According to the 2020 census data, the little village of Thayer, Nebraska now has a population of 44, and most of them are of German heritage. A short article on Wikipedia says the most notable person from Thayer was Steve Henson, the inventor of ranch dressing. Today, you will read the story of some other past residents of Thayer. I consider them notable, first of all, because the man was born in Altenburg, Missouri. Secondly, their surname was Schmidt (no relation).
Paul Gotthilf Schmidt is today’s birthday boy. He was born on March 25, 1885, the son of Jacob and Sarah (Schmidt) Schmidt. Yes, that means Paul was the product of a Schmidt/Schmidt marriage. A short post was written about Paul’s parents back in 2016 titled, Schmidt nee Schmidt. Paul had some relatively famous siblings. Judge Adolph Schmidt and the well-know Schmidt Twins were older brothers of Paul, who was child #10 out of 11 born into this Schmidt family. Like all the others, Paul was baptized at Trinity Lutheran Church in Altenburg. We can view an image of his baptism record below.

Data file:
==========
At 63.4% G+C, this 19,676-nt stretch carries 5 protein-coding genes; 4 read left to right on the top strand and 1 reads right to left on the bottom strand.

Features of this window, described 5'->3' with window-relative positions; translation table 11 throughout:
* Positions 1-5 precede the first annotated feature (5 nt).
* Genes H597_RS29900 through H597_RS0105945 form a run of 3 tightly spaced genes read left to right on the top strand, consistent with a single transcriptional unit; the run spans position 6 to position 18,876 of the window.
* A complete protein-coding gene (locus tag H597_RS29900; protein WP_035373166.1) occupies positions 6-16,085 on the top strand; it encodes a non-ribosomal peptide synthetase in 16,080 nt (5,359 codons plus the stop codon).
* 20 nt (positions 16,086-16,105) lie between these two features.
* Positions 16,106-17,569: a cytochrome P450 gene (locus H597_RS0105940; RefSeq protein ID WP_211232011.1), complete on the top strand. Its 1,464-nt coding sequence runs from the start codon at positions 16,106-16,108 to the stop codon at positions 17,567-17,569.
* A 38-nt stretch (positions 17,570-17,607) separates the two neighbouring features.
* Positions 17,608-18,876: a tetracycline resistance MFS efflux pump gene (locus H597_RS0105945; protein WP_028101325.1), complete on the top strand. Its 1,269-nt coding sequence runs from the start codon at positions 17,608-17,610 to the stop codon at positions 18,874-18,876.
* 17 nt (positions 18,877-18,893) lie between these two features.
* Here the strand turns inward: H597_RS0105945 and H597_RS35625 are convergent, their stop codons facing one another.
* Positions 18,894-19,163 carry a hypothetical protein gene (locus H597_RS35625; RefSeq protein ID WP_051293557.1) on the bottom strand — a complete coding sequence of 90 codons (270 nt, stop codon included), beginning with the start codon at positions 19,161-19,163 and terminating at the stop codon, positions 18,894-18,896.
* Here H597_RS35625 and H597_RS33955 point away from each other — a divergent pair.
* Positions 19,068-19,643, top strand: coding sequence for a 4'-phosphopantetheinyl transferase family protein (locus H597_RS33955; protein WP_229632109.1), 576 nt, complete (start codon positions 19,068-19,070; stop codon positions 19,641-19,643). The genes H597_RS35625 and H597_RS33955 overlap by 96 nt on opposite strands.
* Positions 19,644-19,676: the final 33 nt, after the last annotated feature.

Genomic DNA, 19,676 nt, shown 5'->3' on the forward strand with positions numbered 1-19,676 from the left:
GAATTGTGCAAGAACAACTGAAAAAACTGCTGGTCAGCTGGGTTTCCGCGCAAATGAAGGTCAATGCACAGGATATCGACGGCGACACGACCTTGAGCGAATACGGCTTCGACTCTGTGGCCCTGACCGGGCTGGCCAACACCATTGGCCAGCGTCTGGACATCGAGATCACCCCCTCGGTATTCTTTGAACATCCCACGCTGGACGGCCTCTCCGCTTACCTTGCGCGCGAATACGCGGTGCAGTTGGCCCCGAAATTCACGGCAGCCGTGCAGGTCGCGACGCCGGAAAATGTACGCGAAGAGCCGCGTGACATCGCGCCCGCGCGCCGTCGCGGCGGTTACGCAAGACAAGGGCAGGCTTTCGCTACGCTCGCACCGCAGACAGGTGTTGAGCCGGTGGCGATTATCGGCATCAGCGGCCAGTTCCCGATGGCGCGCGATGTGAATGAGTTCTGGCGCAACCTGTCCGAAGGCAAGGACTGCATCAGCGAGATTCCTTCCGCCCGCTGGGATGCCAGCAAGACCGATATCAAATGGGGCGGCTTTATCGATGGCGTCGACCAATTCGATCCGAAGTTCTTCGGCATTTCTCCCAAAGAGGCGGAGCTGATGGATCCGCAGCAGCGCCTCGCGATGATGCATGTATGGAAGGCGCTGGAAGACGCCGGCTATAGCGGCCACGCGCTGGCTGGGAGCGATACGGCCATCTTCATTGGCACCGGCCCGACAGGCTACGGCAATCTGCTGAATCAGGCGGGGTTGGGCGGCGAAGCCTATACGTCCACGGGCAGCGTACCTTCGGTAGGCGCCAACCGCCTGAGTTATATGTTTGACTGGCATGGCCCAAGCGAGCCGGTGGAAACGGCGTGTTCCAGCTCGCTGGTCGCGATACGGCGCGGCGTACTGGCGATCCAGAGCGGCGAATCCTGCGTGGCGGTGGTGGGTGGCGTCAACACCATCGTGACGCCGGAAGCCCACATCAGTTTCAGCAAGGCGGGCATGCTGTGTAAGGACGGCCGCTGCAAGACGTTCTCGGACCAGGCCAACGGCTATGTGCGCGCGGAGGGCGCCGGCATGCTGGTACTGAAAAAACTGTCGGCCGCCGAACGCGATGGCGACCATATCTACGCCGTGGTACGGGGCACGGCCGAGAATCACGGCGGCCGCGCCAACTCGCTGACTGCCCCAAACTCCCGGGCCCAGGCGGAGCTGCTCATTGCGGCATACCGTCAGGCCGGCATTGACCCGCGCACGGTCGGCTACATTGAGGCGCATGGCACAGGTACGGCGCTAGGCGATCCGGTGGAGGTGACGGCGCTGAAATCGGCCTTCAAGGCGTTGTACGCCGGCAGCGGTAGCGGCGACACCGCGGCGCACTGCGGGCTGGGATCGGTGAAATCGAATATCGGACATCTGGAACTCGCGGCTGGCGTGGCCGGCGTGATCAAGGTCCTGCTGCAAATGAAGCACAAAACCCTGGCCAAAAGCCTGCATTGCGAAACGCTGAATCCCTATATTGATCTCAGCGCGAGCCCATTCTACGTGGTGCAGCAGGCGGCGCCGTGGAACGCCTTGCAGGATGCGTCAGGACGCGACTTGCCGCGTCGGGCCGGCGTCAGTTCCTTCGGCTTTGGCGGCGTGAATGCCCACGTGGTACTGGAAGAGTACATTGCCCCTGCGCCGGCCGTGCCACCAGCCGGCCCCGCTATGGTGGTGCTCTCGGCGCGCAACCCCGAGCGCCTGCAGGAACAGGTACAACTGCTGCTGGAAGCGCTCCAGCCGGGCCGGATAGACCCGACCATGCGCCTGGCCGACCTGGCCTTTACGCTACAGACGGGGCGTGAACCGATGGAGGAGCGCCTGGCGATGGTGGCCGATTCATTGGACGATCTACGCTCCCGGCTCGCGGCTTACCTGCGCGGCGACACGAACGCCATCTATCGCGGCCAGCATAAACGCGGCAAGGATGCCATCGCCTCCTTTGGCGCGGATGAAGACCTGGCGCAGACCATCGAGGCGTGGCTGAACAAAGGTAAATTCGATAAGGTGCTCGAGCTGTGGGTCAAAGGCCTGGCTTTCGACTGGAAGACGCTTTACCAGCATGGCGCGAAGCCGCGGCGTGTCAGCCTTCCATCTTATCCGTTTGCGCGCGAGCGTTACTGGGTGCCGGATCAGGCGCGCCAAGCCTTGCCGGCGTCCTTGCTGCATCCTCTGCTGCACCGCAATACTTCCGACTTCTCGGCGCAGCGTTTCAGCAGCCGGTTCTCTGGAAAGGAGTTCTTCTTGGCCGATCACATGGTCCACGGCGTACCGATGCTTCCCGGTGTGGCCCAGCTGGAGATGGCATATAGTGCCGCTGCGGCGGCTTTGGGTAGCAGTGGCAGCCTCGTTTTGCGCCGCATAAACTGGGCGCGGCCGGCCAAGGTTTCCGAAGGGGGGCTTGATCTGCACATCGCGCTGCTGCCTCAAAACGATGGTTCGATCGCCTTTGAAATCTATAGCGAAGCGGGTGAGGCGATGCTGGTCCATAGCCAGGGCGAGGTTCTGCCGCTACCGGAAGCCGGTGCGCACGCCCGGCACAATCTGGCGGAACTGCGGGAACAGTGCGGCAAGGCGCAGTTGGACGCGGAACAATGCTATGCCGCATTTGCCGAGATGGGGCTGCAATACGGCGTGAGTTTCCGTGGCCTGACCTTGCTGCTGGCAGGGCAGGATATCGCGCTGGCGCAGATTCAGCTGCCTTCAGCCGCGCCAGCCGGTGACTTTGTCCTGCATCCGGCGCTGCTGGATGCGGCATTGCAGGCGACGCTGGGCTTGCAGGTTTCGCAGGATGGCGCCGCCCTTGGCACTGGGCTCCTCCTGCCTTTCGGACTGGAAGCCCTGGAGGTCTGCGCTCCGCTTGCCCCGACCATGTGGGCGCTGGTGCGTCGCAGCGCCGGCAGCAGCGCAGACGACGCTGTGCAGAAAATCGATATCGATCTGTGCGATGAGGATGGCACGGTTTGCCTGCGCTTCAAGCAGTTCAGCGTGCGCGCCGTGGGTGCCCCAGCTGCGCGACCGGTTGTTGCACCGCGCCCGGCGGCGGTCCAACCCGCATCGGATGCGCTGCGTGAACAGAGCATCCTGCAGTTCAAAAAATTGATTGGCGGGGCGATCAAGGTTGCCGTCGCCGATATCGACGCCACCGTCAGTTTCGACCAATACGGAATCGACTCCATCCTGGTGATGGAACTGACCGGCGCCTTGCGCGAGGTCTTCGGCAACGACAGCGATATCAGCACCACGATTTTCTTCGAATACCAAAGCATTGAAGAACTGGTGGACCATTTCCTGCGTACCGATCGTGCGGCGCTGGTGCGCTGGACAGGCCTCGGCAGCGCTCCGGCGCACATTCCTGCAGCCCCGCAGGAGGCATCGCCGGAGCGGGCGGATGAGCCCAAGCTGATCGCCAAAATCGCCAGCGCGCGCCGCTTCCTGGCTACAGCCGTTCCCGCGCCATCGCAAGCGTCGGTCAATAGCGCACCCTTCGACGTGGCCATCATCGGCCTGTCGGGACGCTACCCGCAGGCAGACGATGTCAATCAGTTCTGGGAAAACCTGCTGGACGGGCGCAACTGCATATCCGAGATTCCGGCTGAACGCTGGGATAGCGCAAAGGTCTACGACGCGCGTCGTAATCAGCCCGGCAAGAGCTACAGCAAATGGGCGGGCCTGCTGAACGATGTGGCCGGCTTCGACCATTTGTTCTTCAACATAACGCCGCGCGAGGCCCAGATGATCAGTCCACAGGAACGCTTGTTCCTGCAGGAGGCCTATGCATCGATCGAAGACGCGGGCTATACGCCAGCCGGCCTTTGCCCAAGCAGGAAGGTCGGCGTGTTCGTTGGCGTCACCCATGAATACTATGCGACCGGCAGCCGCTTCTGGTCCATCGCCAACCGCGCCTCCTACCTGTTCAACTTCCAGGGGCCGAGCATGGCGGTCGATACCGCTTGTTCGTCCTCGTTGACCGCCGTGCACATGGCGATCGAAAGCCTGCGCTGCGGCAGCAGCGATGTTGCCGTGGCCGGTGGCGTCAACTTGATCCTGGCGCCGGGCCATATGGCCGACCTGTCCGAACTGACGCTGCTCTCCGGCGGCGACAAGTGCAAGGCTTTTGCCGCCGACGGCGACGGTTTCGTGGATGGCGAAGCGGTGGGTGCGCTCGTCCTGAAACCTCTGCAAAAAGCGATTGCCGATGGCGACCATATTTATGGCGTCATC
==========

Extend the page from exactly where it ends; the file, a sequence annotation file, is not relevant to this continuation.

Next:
Paul was already baptized and confirmed before he appears in a census since we cannot view the 1890 census. In 1900, he was 14 years old. His mother had died in 1894, so we see his father as a widower who was farming in the Brazeau Township. Paul was working on his father’s farm.